By Dave Ramsey:

Myth: By cosigning a loan, I am helping a friend or relative.

Truth: Be ready to repay the loan.

The bank wants a cosigner for a reason—they don’t expect the friend or relative to pay.

Think with me for a moment. If debt is the most aggressively marketed product in our culture today, if lenders must meet sales quotas for “loan production,” if lenders can project the likelihood of a loan going into default with unbelievable accuracy—if all these things are true and the lending industry has denied your friend or relative a loan, there is little doubt the potential borrower is trouble just looking for a place to happen. Yet people across America make the very unwise (yes, dumb) decision to cosign for someone else every day.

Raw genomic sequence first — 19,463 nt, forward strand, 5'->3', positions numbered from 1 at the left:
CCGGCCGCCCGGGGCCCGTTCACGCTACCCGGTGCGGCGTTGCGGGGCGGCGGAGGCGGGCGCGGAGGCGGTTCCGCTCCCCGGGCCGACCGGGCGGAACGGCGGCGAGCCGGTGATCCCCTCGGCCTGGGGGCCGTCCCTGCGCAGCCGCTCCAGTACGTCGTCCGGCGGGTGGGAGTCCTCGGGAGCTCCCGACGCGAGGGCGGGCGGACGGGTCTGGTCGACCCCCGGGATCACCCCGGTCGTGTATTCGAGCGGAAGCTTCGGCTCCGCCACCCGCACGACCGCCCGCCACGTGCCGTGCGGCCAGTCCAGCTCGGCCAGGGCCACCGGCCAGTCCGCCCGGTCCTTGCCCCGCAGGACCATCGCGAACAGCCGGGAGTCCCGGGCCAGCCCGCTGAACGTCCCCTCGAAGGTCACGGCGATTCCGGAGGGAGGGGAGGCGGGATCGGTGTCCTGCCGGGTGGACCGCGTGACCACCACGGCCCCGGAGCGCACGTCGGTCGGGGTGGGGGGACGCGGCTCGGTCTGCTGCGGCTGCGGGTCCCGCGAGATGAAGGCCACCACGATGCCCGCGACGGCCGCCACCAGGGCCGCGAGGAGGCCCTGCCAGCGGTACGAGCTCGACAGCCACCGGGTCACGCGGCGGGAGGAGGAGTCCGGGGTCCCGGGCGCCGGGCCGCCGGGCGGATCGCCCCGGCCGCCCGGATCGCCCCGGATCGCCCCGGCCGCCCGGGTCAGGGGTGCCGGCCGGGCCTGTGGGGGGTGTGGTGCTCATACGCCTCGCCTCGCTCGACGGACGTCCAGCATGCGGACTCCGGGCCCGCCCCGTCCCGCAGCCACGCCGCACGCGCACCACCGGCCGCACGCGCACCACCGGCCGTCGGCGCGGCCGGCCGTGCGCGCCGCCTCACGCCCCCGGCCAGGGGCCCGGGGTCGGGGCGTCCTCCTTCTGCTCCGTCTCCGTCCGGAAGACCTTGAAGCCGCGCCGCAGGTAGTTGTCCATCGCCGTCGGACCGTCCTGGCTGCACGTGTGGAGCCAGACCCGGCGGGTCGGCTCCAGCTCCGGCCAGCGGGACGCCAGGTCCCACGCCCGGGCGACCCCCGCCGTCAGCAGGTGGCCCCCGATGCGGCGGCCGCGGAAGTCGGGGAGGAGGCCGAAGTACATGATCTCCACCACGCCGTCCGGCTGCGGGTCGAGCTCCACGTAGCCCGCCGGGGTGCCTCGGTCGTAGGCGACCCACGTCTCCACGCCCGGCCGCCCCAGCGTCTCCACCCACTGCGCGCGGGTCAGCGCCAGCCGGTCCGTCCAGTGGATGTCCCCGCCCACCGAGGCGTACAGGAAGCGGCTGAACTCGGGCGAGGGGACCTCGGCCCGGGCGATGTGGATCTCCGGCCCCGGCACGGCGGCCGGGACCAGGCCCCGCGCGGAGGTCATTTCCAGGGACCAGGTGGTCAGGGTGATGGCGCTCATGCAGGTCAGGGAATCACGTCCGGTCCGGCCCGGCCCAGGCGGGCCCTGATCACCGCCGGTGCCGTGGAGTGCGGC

Why We Sign

The lender requires a cosigner because there is a very high statistical chance that the applicant won’t pay. So why do we appoint ourselves as the generous, all-knowing, benevolent helper to override the judgment of an industry that is foaming at the mouth to lend money, and yet has deemed your friend or relative a deadbeat looking for a place to fail, or at least a loan default looking for a new home? Why do we cosign knowing full well the inherent problems?

We enter this ridiculous situation only on emotion. Intellect could not take us on this ride. We “know” they will pay because we “know” them. Wrong. Parents cosign for a young couple to buy a home. Why do they need a cosigner? Because they couldn’t afford the home! Parents cosign for a teenager to buy a car. Why would parents do this? “So he can learn to be responsible.” No, what the teenager has learned is: if you can’t pay for something, buy it anyway.

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Dave Ramsey is a personal money management expert, an extremely popular national radio personality and best-selling author of The Total Money Makeover. Dave is changing the face of America by helping people get out of debt and build wealth. For more information about him, log onto